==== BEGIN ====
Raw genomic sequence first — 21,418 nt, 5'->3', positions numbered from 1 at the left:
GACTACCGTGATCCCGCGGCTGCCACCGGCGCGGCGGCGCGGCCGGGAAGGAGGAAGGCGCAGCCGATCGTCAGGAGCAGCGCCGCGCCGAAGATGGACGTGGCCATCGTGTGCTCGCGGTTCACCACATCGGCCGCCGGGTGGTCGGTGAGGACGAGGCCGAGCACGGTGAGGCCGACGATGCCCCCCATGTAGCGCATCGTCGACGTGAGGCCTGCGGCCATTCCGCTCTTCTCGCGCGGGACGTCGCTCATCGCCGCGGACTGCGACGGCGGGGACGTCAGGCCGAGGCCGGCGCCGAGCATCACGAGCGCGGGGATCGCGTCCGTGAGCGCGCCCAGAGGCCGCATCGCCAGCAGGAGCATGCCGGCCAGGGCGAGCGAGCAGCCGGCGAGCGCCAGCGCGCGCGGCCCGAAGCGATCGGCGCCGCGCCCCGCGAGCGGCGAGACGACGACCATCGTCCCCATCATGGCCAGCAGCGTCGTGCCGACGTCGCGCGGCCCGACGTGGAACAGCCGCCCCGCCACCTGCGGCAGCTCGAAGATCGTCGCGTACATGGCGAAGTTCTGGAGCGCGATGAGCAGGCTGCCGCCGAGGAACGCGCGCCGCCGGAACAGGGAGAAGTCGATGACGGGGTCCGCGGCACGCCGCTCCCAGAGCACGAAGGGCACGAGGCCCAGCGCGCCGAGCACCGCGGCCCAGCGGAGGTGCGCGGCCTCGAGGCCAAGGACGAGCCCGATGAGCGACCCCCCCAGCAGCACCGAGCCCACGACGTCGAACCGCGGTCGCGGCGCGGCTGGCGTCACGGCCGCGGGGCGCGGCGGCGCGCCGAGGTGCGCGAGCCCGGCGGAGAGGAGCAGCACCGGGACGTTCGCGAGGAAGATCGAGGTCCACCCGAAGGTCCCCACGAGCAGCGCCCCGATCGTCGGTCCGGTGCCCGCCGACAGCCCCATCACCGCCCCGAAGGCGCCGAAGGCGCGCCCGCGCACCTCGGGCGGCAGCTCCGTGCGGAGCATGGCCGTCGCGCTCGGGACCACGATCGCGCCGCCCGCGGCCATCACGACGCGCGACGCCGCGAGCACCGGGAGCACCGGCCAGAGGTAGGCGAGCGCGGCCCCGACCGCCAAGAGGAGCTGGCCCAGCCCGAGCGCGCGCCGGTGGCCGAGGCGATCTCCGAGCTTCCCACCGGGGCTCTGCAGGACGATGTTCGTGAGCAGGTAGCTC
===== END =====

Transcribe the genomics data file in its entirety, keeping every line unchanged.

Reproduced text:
Raw genomic sequence first — 21,418 nt, 5'->3', positions numbered from 1 at the left:
GACTACCGTGATCCCGCGGCTGCCACCGGCGCGGCGGCGCGGCCGGGAAGGAGGAAGGCGCAGCCGATCGTCAGGAGCAGCGCCGCGCCGAAGATGGACGTGGCCATCGTGTGCTCGCGGTTCACCACATCGGCCGCCGGGTGGTCGGTGAGGACGAGGCCGAGCACGGTGAGGCCGACGATGCCCCCCATGTAGCGCATCGTCGACGTGAGGCCTGCGGCCATTCCGCTCTTCTCGCGCGGGACGTCGCTCATCGCCGCGGACTGCGACGGCGGGGACGTCAGGCCGAGGCCGGCGCCGAGCATCACGAGCGCGGGGATCGCGTCCGTGAGCGCGCCCAGAGGCCGCATCGCCAGCAGGAGCATGCCGGCCAGGGCGAGCGAGCAGCCGGCGAGCGCCAGCGCGCGCGGCCCGAAGCGATCGGCGCCGCGCCCCGCGAGCGGCGAGACGACGACCATCGTCCCCATCATGGCCAGCAGCGTCGTGCCGACGTCGCGCGGCCCGACGTGGAACAGCCGCCCCGCCACCTGCGGCAGCTCGAAGATCGTCGCGTACATGGCGAAGTTCTGGAGCGCGATGAGCAGGCTGCCGCCGAGGAACGCGCGCCGCCGGAACAGGGAGAAGTCGATGACGGGGTCCGCGGCACGCCGCTCCCAGAGCACGAAGGGCACGAGGCCCAGCGCGCCGAGCACCGCGGCCCAGCGGAGGTGCGCGGCCTCGAGGCCAAGGACGAGCCCGATGAGCGACCCCCCCAGCAGCACCGAGCCCACGACGTCGAACCGCGGTCGCGGCGCGGCTGGCGTCACGGCCGCGGGGCGCGGCGGCGCGCCGAGGTGCGCGAGCCCGGCGGAGAGGAGCAGCACCGGGACGTTCGCGAGGAAGATCGAGGTCCACCCGAAGGTCCCCACGAGCAGCGCCCCGATCGTCGGTCCGGTGCCCGCCGACAGCCCCATCACCGCCCCGAAGGCGCCGAAGGCGCGCCCGCGCACCTCGGGCGGCAGCTCCGTGCGGAGCATGGCCGTCGCGCTCGGGACCACGATCGCGCCGCCCGCGGCCATCACGACGCGCGACGCCGCGAGCACCGGGAGCACCGGCCAGAGGTAGGCGAGCGCGGCCCCGACCGCCAAGAGGAGCTGGCCCAGCCCGAGCGCGCGCCGGTGGCCGAGGCGATCTCCGAGCTTCCCACCGGGGCTCTGCAGGACGATGTTCGTGAGCAGGTAGCTC